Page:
JUNE 1996

Lighting a Sporting Event - An Olympic Challenge

by Bill Klages

In our area of the entertainment field, we are faced with daily creative challenges. Each project boasts its own set of problems, and it is our continued ability to find effective and imaginative solutions to these problems that results in award-winning productions and critical acclaim for our Guild members. Still, I had never associated the term “creative” or “challenging“ with the task of lighting a basketball game. But this assignment had a set of unique and fascinating challenges all its own.

The problem is a simple one: provide lighting suitable for television broadcast for the Gymnastic and Basketball Olympic competitions in the Georgia Dome in Atlanta this summer.

The Georgia Dome was built in 1992 to provide a general-purpose enclosed space large enough for a football game. As with all large arena designs, the most difficult design problem is always the means by which the roof is supported. The Georgia Dome, which seats 71,500 for a football event, or a tractor pull for that matter, is covered with a double layer of a Teflon coated fabric. The area of the roof is more than 350,000 square feet. The roof is translucent. In the middle of a sunny summer day in Atlanta, the floor of the arena is lighted to 300 foot-candles.

An ingenious roof support system was designed by Weidinger Associates, a noted authority on the structural design of cable supported roofs. Utilizing a principle called "tensigrity", invented by Kenneth Snelson and championed by the visionary Buckminster Fuller, the roof is composed of three concentric oval cable assemblies, vertical columns in compression held in position by a system of three cable spreaders. These cables transfer the roof’s forces to the outside walls and columns of the building. This unique roof structure is shown in enclosed photograph. Bear in mind that the three oval support cables are actually assemblies of four 4-inch diameter high-strength cables and actually have catwalks attached to these assemblies around the entire perimeter of each oval!

Because of its design, the roof is quite dynamic and can actually shift its lateral position as much as three feet under a high wind! It is the deformation under non-symmetrical imposed loads that is a major concern of the roof designers.

The two most popular events of the summer Olympics for North Americans are Gymnastics and Basketball. Realizing the popularity of these events, the Olympics governing body placed these two events in the largest possible venue, the Georgia Dome. However, since there is some overlap between these two competitions, the arena was divided into two sections by a curtain, about 80 feet high, so that both events can be scheduled during the same day, although not during the same time.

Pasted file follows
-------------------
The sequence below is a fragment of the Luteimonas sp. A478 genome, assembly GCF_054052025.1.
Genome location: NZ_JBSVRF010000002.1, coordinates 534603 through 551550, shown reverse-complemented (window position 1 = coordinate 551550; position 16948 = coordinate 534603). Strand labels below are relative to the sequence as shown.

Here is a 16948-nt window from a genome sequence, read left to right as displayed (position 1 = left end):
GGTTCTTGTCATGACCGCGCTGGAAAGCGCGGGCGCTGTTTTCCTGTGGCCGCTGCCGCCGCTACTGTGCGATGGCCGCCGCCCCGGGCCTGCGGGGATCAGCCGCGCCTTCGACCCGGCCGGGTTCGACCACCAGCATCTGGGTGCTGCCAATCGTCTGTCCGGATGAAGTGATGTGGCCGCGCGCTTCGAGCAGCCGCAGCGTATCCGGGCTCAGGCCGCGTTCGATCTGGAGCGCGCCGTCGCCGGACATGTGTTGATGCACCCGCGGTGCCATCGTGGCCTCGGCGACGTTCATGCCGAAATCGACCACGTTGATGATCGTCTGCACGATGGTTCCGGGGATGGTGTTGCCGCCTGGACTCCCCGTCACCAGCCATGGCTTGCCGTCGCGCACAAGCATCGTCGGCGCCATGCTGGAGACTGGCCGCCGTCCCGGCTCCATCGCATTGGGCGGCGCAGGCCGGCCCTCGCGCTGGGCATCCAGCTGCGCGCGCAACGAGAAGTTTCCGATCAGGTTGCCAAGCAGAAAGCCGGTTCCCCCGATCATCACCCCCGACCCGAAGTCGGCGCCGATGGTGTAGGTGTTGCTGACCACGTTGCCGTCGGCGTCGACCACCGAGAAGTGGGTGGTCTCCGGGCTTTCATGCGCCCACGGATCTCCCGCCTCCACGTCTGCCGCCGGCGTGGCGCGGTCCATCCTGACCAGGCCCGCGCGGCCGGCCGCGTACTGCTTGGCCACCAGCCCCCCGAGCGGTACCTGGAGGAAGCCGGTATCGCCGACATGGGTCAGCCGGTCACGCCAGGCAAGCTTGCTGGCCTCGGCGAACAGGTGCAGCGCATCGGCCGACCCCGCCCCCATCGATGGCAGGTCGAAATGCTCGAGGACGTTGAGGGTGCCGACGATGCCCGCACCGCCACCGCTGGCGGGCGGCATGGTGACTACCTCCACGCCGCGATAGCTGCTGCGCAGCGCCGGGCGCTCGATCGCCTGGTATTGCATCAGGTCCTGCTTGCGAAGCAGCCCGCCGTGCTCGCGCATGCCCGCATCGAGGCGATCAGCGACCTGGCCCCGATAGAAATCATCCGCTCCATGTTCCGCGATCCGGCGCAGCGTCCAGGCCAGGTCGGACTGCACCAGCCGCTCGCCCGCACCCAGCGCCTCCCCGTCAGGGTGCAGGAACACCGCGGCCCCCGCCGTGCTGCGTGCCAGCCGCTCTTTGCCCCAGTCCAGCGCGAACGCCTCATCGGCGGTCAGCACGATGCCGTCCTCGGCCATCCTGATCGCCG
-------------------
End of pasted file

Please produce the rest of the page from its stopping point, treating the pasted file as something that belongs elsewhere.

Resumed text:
The first problem should be apparent. The installed house system for the lighting of the arena is designed for full field events not for two cross-wise fields of play. Under this setup, problems are created for all event systems: sound reinforcement, audience handling, and so on, as they were designed for one event using the full length of the arena.

The need for a new, temporary lighting system for gymnastics and basketball competitions had now been generated. I was contacted by David Crookham of MUSCO Mobile Lighting to act as a lighting consultant for the project. (Yes, they are the same company that supplies the mobile lighting trucks to light those large night-time shots). I suggested two very straightforward systems of aluminum trussing, the type used so universally for concert tours. These two truss systems, one rather extensive since it would provide lighting for the nearly 30,000 square foot gymnastics field of play and the smaller system for basketball, would be suspended from the roof structure at about 80 feet above the floor, this height being necessary to clear audience sight-lines. From this truss we would suspend the lighting instruments as well as additional speakers, overhead cameras, a track-mounted camera that travels 250 feet, decorations, flags, additional scoreboards, etc.

Another problem arose. During daytime athletic events that have been televised in arenas with translucent roofs the brightness of the roof has been a serious detriment to the photographic quality, silhouetting the competitors on many of the low camera viewpoints. Examples of this problem were experienced in the gymnastic events from Barcelona and Seoul. In Seoul, the roof was painted. Barcelona had no solution and broadcasters proclaimed, "this will never happen again." In the case of the Georgia Dome, paint was ruled out early because of damage to the fabric that was used in the roof of the Dome. Blocking the light from within the dome turned out to be the only practical method. This is achieved by using over 160 triangular pieces of opaque vinyl awning material, inherently light-weight and flame resistant.

This is where the plot thickens. The total load that was to be placed upon the dome roof, although not excessive for more conventional structures, was far in excess of what the roof could safely support by a factor of 2!